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Republican presidential candidates make final sprint in Iowa

DES MOINES, Iowa — Ron Paul ended his speech abruptly, without as much as a fist pump on the final day before the caucuses. Reporters who were jammed into a hotel conference room looked at each other asking, is that it?

That was it, and Paul's supporters loved it. "Ron Paul! Ron Paul! Ron Paul!" they shouted as he left the stage at the Des Moines Marriott on Monday.

Paul has been breaking with convention throughout the Republican race for president and today, he could upend it again.

"There's energy and it's overflowing and it's big," said Paul's son, U.S. Sen. Rand Paul of Kentucky. "We're going to win in Iowa."

The caucus outcome will test a central question of whether Republican voters will go with the candidate they think has the best chance to defeat President Barack Obama or the one they feel most passionate about.

"Electability is an issue, but Iowa's got a chance to make a statement," said Fritz Craiger, 54, who said Paul's message of less government and more personal liberty persuaded him to caucus for him.

For all the excitement in the room — which held at least as many reporters as voters — the race remains fluid. Paul's rivals stormed across the state Monday to rally supporters and capture the estimated 41 percent of voters who were still undecided as of the weekend.

Mitt Romney, who has a slight edge in polls, projected confidence in several stops, continuing to assert himself as a general election candidate and to focus on Obama.

"I think people are starting to figure out that this is the guy who is going to beat Barack Obama," Romney's wife, Ann, said in Davenport.

Either Paul or Romney could be surprised by the late-breaking momentum of Rick Santorum, the former U.S. senator from Pennsylvania. Santorum has spent more time in Iowa than any other candidate and is getting a lift from evangelical Christians.

He pulled on an Iowa Hawkeyes sweatshirt in Polk City and tried to counter Romney's attack that he is a career politician. "We are not looking for a chief executive officer for this country," Santorum said, alluding to Romney's business credentials. "We are looking for a commander in chief."

Santorum, who capitalized on his surge with a new TV ad proclaiming he's the best conservative to defeat Obama, got an enthusiastic reception at a Pizza Ranch in Altoona on Monday night. Santorum struggled to make his way through swarms of reporters and some supporters.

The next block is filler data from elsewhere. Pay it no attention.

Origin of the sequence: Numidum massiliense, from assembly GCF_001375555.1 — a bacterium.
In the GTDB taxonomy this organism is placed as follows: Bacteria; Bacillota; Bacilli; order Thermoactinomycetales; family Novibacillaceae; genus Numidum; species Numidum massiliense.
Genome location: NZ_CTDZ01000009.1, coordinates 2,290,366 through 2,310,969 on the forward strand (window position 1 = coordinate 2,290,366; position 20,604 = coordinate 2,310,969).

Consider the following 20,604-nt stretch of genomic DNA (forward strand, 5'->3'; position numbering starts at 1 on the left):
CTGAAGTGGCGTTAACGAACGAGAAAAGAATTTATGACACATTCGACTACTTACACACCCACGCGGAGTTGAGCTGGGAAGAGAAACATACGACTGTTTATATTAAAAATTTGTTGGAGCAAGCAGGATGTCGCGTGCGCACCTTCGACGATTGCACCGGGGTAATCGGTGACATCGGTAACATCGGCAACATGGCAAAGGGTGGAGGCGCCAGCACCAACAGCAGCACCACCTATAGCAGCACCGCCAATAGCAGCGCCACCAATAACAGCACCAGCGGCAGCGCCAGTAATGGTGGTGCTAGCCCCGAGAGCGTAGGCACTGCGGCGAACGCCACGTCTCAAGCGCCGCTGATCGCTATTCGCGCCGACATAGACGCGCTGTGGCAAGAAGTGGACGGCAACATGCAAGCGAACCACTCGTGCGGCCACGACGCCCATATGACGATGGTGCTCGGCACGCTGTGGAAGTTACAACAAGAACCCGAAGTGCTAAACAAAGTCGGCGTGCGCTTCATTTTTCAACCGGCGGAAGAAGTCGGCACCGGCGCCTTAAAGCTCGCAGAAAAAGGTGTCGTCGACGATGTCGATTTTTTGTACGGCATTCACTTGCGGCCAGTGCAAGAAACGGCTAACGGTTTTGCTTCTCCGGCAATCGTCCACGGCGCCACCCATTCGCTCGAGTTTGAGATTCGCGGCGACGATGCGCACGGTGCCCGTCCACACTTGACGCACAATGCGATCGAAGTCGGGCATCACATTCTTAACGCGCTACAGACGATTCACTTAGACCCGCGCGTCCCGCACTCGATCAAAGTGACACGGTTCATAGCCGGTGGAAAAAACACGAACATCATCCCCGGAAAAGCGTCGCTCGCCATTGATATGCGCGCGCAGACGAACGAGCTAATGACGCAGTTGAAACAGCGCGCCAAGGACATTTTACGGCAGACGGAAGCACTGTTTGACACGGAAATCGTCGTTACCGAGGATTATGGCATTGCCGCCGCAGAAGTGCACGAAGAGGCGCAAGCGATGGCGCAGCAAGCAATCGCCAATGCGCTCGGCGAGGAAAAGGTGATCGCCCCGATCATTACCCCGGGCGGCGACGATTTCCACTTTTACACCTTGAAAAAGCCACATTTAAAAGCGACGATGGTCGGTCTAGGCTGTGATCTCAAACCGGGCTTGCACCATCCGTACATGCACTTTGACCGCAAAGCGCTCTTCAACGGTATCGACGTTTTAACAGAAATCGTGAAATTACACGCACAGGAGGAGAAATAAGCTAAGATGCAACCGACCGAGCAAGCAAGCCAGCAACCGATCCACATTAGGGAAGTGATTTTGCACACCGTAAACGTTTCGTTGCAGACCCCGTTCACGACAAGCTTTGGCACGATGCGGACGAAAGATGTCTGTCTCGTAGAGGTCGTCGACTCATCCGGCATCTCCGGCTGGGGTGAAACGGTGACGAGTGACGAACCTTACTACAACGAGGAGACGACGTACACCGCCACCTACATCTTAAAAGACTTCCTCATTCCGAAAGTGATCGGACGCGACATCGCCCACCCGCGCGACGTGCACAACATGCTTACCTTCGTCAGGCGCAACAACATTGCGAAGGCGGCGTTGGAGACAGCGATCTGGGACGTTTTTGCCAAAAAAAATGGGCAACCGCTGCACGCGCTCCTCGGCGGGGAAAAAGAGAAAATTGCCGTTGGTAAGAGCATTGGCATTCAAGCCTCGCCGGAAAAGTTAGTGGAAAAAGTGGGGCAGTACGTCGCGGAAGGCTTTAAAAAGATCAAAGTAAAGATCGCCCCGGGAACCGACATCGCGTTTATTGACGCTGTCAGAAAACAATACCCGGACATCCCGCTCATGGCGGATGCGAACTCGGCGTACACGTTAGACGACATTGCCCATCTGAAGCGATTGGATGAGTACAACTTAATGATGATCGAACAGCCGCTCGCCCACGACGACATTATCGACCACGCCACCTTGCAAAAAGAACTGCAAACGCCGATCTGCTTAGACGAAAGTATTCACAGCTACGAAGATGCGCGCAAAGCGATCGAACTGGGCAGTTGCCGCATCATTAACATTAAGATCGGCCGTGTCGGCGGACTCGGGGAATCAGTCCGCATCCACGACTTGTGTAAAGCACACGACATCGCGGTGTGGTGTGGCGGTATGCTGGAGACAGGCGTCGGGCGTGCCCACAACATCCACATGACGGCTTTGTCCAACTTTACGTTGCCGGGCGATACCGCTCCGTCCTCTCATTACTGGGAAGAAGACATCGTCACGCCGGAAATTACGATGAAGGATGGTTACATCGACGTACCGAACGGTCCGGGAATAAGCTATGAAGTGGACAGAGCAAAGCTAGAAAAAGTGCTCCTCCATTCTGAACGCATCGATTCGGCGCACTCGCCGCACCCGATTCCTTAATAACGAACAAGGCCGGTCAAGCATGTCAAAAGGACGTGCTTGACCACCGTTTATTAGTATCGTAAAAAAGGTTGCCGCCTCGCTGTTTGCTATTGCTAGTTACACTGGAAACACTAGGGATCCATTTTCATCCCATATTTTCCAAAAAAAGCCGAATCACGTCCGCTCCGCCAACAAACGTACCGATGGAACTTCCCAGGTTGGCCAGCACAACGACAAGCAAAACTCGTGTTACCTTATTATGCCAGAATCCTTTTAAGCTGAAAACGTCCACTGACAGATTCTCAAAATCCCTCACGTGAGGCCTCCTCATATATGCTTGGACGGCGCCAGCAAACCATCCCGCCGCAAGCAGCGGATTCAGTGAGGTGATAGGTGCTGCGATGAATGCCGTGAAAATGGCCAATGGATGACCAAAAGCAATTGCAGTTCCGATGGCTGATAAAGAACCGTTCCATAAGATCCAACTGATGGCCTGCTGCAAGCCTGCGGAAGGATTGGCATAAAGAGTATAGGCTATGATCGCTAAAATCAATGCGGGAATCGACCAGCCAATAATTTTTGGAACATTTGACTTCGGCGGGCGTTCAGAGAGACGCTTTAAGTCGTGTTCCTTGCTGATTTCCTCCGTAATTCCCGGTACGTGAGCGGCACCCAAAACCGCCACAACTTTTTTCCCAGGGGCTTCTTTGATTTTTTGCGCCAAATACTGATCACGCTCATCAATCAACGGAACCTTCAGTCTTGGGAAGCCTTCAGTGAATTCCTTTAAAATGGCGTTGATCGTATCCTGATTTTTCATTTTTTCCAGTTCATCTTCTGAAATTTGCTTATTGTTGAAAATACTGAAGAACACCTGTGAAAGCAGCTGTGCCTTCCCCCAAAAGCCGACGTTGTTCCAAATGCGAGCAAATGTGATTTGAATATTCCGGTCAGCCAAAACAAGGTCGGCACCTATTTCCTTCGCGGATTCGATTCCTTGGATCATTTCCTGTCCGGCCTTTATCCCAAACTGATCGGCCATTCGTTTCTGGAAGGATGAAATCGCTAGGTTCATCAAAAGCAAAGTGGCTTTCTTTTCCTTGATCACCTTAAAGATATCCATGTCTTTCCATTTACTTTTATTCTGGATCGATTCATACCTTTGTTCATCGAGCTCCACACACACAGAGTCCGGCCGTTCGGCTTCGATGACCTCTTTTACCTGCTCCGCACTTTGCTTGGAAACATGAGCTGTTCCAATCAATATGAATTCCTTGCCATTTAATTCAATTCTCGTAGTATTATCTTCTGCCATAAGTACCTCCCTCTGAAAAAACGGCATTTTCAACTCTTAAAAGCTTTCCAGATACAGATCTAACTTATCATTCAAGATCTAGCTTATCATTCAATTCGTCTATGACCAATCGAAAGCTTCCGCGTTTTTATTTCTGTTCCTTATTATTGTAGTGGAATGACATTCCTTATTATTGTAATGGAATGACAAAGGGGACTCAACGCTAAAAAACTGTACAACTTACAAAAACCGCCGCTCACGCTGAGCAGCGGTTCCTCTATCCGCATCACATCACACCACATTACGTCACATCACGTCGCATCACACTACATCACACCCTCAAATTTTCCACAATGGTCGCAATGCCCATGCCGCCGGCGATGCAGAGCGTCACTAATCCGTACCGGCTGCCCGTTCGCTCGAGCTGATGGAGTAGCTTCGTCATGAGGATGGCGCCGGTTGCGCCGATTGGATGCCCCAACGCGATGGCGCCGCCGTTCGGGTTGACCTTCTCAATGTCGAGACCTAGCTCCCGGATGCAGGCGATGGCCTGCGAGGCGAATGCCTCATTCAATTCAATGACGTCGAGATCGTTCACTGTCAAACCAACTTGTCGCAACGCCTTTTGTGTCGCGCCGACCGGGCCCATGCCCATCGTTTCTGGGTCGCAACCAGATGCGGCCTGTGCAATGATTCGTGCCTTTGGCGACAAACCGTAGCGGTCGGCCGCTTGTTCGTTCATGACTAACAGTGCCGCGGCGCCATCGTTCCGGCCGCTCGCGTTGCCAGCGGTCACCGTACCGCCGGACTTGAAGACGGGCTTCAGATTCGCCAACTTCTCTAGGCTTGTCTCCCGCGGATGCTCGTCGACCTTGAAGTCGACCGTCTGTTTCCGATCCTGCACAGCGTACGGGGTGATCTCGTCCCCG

Lots of people make light of the caucuses, Santorum said, trying to sound a note of solidarity with Iowans. "You fight to be first," Santorum said. "Lead."

His newfound status brought higher scrutiny, including robo calls attacking him on gun rights and questions about comments he made Sunday about taking black people off welfare. Santorum called the automated calls a false attack and, in an interview, said his welfare comments were out of context. "I believe every American should not be dependent upon government," he said.

Other candidates who had their chance as the Romney alternative were making a last attempt to hang on. Michele Bachmann added a TV ad Monday that played up her roots.

"Born and raised in Iowa, only one candidate has been a consistent conservative fighter, who fought Obamacare, who fought increasing our debt ceiling even as other Republicans were cutting deals with Obama," a narrator says.

TV ads have been nonstop the past week and nearly half have targeted Newt Gingrich, who was leading in Iowa only a few weeks ago. In Independence on Monday, Gingrich conceded their toll.

"I don't think I'm going to win," he told reporters. But Gingrich said he expected to do well enough to continue into New Hampshire (Jan. 10) and South Carolina (Jan. 21), calling it a "victory that I'm still standing."

Florida goes fourth with its Jan. 31 primary.

In Sioux City, Rick Perry referenced poor debate performances that knocked him off the front-runner pedestal. He urged supporters to stick with him, and said Iowa is only the beginning.

"This is the first, let's say, mile one of the marathon and I've run a marathon before," he said. "We'll see who's still running at mile 21. I finished my marathon, and I expect to finish this marathon as well."

Just over 100,000 people are expected to participate in the Republican caucuses, a figure critics point to as Iowa's overstated importance.

A victory by Paul would intensify such talk as pundits and others say he has no shot at winning the nomination due to his foreign policy call for ending U.S. involvement and aid. He has also said the federal government should not regulate illegal drugs, leaving it up for states to decide.

Paul and his backers say those critics and the mainstream media are not sensing a growing national restlessness. "Tomorrow is a very important day," Paul said at the Marriott. "Small in numbers, but a very important message. You carry a lot of weight.''

Information from the Associated Press was used in this report.

Republican presidential candidates make final sprint in Iowa 01/02/12 [Last modified: Monday, January 2, 2012 10:30pm]
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